Where the expectation of future profits is indeed legally protected, tribunals should then assess, as the second step of the reasoning, the exact measure of profitability to which the investor is entitled. Again, this is not a purely factual assessment. Here it is key to recognise that profitability is largely in the hands of States, who are free to drastically reduce the profit margins of businesses (and thus their economic value) through legitimate regulatory action (e.g. by increasing taxes). Thus, the fact that the investor has a legitimate expectation of reaping some future profits does not mean that it is entitled to the entire value of the profitability that happens to be projected at the moment of the State’s breach (or other valuation date), as tribunals commonly understand (see e.g. Quiborax v Bolivia). Instead, the tribunal’s task is to reconcile the investor’s legitimate claim to future profits with the State’s legitimate prerogative to decide on their appropriate level in the pursuit of the public interest. To treat the calculation of compensation for the loss of future profits as a purely factual assessment leads to absurdities such as considering that oil companies should be compensated against environmental legislation that renders it too costly for them to extract oil, with the benefits they would have obtained from that extraction (see here and here).

So how should tribunals quantify the loss of future profits? Such an assessment necessarily involves some form of equitable judgment (see here): investors must be guaranteed no more than reasonable profits. This notion can serve as a compromise between the competing interests at stake (where the investor’s is indeed a protected one). It has also been discussed at length in the recent saga of cases against Spain, arising from the abrogation of a regulatory framework that guaranteed investors in renewables an above-market premium. Some tribunals (see here) have limited compensation for the loss of future profits to only where these fall below a reasonable rate of return, given that this was found to be the rate that Spain had guaranteed. Such decisions are already heading in a promising direction, by showing firstly that the assessment of quantum is inseparable from that of that of the rights of investors, and secondly that an alternative to DCF valuation based on a reasonable rate of return is perfectly workable (as had already been shown by some economists).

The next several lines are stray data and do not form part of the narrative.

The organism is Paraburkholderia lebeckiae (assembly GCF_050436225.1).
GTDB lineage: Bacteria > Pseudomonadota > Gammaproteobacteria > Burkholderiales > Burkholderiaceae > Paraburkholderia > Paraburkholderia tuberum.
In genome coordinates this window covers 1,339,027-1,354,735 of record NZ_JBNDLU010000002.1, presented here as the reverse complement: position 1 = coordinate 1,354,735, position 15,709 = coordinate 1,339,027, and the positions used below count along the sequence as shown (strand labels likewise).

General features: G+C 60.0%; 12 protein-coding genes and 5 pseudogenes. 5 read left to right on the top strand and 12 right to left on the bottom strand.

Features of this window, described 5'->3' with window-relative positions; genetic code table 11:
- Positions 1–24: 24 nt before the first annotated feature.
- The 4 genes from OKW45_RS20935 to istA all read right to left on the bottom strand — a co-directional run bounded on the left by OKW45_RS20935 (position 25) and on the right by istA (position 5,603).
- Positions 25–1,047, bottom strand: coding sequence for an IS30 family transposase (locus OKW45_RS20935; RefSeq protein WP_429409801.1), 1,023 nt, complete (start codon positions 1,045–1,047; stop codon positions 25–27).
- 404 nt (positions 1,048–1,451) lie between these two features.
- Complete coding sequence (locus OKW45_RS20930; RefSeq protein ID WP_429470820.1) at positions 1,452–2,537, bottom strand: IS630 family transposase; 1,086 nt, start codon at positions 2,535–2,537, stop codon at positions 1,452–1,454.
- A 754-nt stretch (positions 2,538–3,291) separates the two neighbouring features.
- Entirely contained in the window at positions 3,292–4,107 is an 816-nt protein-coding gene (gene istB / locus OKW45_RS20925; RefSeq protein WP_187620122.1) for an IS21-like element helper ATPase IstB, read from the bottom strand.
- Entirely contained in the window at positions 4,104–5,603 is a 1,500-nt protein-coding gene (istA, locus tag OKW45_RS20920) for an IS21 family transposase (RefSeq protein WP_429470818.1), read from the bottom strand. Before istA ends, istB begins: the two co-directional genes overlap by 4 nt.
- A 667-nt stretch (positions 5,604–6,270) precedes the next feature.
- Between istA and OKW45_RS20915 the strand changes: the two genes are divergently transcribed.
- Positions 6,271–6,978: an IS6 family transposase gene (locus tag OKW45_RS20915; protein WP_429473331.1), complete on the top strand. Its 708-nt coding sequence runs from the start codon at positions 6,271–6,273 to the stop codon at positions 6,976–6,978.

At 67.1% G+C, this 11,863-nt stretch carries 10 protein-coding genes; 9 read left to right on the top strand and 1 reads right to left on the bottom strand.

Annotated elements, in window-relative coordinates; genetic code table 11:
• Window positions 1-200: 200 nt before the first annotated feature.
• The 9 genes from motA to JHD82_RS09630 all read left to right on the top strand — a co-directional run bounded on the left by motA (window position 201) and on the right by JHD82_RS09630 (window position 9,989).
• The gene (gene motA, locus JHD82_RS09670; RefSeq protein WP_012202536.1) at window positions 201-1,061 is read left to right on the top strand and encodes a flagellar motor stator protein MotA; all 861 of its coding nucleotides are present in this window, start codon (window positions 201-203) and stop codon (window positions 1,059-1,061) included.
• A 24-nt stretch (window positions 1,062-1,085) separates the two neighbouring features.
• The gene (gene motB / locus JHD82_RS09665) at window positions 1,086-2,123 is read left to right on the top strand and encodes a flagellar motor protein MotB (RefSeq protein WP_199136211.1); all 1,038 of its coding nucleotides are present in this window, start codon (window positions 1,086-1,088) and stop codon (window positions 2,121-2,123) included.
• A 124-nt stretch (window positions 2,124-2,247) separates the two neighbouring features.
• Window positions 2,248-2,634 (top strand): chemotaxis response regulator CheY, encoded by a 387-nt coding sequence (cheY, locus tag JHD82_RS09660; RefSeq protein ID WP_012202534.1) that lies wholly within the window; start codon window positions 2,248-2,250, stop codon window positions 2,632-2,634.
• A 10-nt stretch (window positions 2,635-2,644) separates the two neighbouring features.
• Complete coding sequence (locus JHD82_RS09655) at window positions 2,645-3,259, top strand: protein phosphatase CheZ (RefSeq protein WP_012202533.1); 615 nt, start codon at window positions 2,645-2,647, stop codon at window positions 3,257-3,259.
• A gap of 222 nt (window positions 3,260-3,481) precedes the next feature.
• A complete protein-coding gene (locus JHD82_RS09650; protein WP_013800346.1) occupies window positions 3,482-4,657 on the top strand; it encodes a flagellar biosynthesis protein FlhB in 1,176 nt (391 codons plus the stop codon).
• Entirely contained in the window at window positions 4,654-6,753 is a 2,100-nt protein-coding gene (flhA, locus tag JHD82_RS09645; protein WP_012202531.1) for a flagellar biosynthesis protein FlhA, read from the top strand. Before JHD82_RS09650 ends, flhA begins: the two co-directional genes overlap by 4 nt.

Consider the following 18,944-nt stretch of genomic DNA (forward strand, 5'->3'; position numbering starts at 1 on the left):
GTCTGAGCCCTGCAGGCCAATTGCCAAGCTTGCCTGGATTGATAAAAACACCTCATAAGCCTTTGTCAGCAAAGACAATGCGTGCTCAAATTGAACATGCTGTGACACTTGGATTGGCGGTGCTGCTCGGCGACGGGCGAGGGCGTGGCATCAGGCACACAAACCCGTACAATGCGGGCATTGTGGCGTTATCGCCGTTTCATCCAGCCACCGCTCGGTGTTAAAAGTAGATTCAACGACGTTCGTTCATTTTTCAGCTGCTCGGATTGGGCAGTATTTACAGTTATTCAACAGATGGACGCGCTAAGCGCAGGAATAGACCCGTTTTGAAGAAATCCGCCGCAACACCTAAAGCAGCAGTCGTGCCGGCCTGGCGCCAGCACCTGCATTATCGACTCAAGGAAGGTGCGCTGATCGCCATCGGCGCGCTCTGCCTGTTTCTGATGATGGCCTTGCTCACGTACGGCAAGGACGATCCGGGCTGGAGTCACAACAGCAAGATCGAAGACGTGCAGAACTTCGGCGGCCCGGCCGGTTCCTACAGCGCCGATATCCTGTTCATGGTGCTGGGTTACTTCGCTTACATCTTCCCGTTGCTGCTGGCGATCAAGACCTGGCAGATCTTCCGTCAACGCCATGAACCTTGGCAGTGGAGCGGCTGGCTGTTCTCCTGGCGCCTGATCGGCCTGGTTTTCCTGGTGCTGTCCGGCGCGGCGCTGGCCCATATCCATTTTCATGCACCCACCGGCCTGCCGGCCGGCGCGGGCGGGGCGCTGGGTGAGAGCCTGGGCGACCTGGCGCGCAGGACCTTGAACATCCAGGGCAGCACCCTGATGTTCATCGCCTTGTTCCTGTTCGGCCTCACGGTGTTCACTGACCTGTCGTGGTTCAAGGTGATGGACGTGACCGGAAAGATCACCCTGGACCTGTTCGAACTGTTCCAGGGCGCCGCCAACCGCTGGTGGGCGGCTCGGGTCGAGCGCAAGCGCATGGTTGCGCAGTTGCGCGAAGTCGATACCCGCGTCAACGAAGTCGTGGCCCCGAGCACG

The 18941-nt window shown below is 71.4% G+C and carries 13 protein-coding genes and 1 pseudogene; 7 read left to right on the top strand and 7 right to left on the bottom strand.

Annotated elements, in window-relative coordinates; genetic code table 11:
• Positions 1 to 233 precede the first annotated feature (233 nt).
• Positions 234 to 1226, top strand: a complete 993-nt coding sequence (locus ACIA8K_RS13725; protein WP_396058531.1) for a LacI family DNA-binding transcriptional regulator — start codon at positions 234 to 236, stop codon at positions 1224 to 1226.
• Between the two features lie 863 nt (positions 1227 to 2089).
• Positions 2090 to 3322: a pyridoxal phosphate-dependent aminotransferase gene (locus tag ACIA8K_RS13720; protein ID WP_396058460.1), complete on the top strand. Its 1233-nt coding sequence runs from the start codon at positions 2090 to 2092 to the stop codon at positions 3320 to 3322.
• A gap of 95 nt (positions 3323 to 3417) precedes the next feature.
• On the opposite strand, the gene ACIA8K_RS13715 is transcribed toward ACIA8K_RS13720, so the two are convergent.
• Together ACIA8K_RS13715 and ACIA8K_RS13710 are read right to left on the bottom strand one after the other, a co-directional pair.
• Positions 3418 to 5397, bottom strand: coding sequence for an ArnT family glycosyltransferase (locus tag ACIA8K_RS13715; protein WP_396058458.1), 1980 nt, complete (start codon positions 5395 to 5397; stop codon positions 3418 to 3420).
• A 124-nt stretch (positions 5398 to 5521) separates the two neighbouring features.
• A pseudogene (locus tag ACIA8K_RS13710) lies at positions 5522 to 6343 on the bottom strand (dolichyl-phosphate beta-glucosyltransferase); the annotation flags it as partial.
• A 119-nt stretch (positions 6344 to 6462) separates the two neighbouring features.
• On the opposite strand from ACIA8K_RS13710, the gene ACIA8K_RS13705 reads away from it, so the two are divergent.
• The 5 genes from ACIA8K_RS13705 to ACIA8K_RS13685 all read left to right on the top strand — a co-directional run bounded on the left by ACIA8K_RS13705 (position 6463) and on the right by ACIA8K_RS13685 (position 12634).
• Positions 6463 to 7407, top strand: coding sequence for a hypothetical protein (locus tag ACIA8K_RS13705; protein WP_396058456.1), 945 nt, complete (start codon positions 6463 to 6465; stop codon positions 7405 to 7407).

It is true those cases fall short of what we advocate, inasmuch as the tribunals’ reliance on a reasonable rate of return was said to derive from a specific commitment by Spain, rather than out of the need to reconcile the interests of investors with those of the public. It is nevertheless submitted that, for the reasons explained, and regardless of possible treaty reforms to curtail the inflation of awards (see here), a reasonable return should already serve by default as the appropriate measure of compensation for the loss of future profits. It is to be hoped that tribunals will move in this direction, approaching valuation seriously as central to the definition of investors’ rights, and putting an end to the legally unjustifiable abuse of DCF.

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source: EJIL: Talk!